Camels are cud chewers, or ruminants, but while all other ruminants have a 4-compartment stomach, only the camelid family has 3 compartments. They are herbivores, meaning that they eat plant-based foods. They browse or graze 6 to 8 hours each day, covering long distances, and they take another 6 to 8 hours to chew their cud. Like cows, camels regurgitate and rechew partially digested cud. Chewing can take place while walking, standing, or couched. Each regurgitated bolus (round mass of material) is chewed 40 to 50 times. In 8 hours of chewing, 28,000 grinding movements can occur.
Camels are easy to raise and maintain. Intelligent, communicative, and loving animals, they can be patient and docile when treated well but will also let you know if they feel abused. Camels are vocal and freely grunt, moan, and bellow, and they possess keen eyesight and hearing. They are very social and do not like to be separated from their herd. Their average lifespan ranges from approximately 20 to 40 years.
The old saying that a camel is a horse designed by a committee may seem true, but the camel is actually an evolutionary wonder that is designed for survival in some of the harshest conditions on earth. Each part has a specific function, and the camel is especially noted for the following characteristics.
Cellular Efficiency — Their celebrated ability to go long periods without drinking is due to the fact that camels use water more efficiently and recycle it better than other animals. Also, a camel’s u rine is more concentrated than that of other animals (less water loss), and unlike the dung of many other animals, camel dung is dry because of their system’s efficiency in removing the excess moisture.
Camels do not pant and therefore no moisture is lost in evaporative cooling. Instead, a camel’s body temperature can range anywhere from 93ºF to 107.8ºF without ill effect. Thus, a camel can allow its temperature to rise as it becomes hotter and then can radiate away the excess heat at night when temperatures drop. This variation helps to reduce the amount of fluid they lose from sweating. They are able to endure temperature extremes of -40°F to +100°F.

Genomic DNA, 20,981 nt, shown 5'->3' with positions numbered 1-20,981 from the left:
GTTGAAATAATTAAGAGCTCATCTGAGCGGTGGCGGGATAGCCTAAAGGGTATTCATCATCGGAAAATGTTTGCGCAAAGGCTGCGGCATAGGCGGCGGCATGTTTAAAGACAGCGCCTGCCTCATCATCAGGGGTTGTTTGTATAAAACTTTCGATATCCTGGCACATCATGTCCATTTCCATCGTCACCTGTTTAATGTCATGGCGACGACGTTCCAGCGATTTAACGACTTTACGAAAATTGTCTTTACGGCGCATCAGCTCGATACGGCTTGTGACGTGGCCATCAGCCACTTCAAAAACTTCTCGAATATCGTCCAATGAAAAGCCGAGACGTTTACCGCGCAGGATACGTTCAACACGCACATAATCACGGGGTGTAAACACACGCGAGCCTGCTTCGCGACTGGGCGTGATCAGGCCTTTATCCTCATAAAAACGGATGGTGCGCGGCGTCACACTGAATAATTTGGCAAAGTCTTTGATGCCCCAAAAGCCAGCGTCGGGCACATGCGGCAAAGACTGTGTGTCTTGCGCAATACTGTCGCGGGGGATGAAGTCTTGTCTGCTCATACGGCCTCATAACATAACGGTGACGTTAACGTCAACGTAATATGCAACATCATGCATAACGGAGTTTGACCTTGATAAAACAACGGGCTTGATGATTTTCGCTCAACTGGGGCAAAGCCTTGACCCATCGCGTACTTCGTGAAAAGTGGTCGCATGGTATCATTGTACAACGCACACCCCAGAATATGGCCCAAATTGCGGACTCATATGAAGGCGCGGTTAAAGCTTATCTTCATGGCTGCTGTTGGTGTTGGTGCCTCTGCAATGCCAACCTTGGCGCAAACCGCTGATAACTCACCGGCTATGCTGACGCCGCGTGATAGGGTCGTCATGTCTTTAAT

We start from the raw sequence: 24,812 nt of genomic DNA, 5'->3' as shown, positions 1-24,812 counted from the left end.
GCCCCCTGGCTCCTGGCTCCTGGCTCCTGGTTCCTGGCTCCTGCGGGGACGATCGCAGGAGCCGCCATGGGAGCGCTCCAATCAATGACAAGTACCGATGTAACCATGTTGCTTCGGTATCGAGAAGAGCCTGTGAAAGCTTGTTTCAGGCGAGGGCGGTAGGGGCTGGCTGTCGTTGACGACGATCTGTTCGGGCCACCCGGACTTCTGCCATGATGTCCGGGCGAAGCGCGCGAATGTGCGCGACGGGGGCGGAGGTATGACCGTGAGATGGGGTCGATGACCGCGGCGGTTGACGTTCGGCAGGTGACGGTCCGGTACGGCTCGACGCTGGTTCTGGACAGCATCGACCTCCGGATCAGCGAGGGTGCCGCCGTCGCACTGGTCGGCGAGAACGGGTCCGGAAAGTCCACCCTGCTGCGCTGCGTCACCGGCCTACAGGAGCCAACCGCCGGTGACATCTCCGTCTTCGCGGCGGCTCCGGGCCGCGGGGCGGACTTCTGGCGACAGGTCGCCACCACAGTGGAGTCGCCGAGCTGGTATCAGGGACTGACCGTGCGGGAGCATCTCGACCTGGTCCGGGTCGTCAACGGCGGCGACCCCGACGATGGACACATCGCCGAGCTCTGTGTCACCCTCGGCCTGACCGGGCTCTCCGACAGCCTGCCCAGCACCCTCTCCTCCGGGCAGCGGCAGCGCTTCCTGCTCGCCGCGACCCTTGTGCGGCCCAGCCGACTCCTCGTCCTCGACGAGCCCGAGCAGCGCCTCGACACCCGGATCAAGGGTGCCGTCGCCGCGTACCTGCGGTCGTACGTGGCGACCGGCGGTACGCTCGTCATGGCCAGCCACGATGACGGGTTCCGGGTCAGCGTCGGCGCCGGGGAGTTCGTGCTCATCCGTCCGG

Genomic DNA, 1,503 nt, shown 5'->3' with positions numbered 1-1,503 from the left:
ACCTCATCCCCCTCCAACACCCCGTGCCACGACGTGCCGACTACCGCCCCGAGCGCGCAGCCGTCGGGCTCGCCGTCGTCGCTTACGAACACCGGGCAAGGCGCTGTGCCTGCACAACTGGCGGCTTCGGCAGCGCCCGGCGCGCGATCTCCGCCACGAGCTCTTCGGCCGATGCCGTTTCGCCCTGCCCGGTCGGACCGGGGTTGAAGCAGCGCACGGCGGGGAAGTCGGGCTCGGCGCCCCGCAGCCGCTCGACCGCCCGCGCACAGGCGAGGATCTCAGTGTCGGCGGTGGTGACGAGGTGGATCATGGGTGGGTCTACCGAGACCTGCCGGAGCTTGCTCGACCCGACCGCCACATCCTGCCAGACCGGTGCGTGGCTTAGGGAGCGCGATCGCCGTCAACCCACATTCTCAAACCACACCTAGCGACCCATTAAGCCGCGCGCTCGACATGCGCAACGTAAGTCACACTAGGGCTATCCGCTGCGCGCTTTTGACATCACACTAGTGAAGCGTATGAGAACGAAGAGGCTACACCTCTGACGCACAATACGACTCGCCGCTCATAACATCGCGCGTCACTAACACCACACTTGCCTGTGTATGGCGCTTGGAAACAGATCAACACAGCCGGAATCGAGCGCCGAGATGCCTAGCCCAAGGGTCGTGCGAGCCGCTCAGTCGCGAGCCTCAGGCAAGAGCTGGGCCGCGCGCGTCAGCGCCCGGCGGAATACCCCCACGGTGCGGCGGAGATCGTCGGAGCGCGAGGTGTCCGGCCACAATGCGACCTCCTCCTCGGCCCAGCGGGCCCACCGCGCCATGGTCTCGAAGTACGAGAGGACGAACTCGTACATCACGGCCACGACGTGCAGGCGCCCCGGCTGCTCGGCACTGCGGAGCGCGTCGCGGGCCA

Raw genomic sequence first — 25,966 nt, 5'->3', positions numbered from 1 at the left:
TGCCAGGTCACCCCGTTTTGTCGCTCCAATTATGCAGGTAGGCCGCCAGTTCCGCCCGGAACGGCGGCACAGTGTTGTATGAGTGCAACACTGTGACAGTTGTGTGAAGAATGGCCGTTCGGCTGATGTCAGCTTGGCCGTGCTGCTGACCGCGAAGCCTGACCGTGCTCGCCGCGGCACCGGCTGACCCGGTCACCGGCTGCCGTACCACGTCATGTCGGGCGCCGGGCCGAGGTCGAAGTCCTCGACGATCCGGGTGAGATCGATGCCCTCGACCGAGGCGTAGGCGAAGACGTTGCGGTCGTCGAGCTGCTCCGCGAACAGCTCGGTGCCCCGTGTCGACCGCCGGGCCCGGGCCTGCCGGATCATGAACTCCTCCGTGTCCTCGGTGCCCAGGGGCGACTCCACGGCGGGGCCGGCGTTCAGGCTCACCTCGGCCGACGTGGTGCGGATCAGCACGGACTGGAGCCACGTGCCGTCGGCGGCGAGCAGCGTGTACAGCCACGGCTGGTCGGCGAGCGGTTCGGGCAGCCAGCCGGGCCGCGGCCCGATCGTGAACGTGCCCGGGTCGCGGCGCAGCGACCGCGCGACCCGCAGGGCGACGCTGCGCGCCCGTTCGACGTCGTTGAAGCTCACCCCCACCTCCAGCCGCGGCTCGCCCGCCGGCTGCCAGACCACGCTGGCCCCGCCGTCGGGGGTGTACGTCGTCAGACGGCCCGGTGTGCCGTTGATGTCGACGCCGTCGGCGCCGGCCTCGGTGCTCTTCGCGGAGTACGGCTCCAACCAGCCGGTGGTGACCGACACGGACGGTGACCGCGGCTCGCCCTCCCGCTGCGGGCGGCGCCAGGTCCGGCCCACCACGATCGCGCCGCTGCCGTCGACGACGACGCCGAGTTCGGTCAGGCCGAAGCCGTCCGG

Dulaa — Unique to the dromedary bull is the dulaa, which is the Arabic name for the inflatable and balloon-like pinkish-red mucous membrane that he expels from the side of his mouth as a part of sexual display. The dulaa is present in both sexes but is much better developed in the male. Young bulls and some females can produce the gurgling sound made by the rattling of the mature bull’s dulaa, but only the mature bull can display it and its accompanying frothy saliva. The Bactrian camel has no dulaa.
Ears —Although the camel’s ears are small and round, their hearing is excellent, and their ears are lined with plenty of hair to prevent grit and sand from entering.
Eyes — A camel's eyes are large, with a soft, doe-like expression. An inner eyelid, which is a transparent membrane that opens and closes sideways like a windshield wiper on a car, allows the camel to see even when closed.
Eyebrows — Sometimes considered to be aloof because of a head and nose that is held high, the camel is simply peeking out from beneath its thick and bushy eyebrows. The brow ridge and eyebrows are prominent, providing a boney "visor" that shields their eyes from the sun.
Eyelashes — Long eyelashes help to keep blowing dirt and sand out of a camel’s eyes. Eyelashes can measure as long as 3 or more inches.
Feet and Toes — Camels have two toes on each foot, and they bear all of their weight on these two toes. Cows, horses, and many other animals walk on their hoofs, but a camel walks on a broad cushion-like pad that spreads out when the camel places its foot on the ground. The pad supports the animal on loose sand in much the same way that a snowshoe helps a person to walk on snow. The camel's cushioned feet make almost no sound when the animal walks or runs.